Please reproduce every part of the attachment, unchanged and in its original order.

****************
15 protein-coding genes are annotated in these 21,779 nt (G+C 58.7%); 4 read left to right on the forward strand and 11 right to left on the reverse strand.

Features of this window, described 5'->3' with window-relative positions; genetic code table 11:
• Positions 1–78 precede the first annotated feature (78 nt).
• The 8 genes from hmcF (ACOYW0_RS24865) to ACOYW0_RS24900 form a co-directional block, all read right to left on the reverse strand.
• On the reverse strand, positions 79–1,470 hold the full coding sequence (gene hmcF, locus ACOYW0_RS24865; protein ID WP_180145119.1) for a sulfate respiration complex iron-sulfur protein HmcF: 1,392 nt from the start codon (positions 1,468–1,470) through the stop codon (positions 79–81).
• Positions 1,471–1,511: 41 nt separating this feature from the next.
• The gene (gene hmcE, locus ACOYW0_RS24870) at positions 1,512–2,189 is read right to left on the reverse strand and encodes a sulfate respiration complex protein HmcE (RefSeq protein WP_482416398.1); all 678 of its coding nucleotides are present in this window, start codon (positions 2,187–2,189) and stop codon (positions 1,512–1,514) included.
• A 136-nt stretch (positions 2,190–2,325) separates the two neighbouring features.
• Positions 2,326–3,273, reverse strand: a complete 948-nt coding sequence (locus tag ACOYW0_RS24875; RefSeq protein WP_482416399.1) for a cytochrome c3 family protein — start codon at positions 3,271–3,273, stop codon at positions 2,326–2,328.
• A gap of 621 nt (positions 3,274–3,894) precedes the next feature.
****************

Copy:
15 protein-coding genes are annotated in these 21,779 nt (G+C 58.7%); 4 read left to right on the forward strand and 11 right to left on the reverse strand.

Features of this window, described 5'->3' with window-relative positions; genetic code table 11:
• Positions 1–78 precede the first annotated feature (78 nt).
• The 8 genes from hmcF (ACOYW0_RS24865) to ACOYW0_RS24900 form a co-directional block, all read right to left on the reverse strand.
• On the reverse strand, positions 79–1,470 hold the full coding sequence (gene hmcF, locus ACOYW0_RS24865; protein ID WP_180145119.1) for a sulfate respiration complex iron-sulfur protein HmcF: 1,392 nt from the start codon (positions 1,468–1,470) through the stop codon (positions 79–81).
• Positions 1,471–1,511: 41 nt separating this feature from the next.
• The gene (gene hmcE, locus ACOYW0_RS24870) at positions 1,512–2,189 is read right to left on the reverse strand and encodes a sulfate respiration complex protein HmcE (RefSeq protein WP_482416398.1); all 678 of its coding nucleotides are present in this window, start codon (positions 2,187–2,189) and stop codon (positions 1,512–1,514) included.
• A 136-nt stretch (positions 2,190–2,325) separates the two neighbouring features.
• Positions 2,326–3,273, reverse strand: a complete 948-nt coding sequence (locus tag ACOYW0_RS24875; RefSeq protein WP_482416399.1) for a cytochrome c3 family protein — start codon at positions 3,271–3,273, stop codon at positions 2,326–2,328.
• A gap of 621 nt (positions 3,274–3,894) precedes the next feature.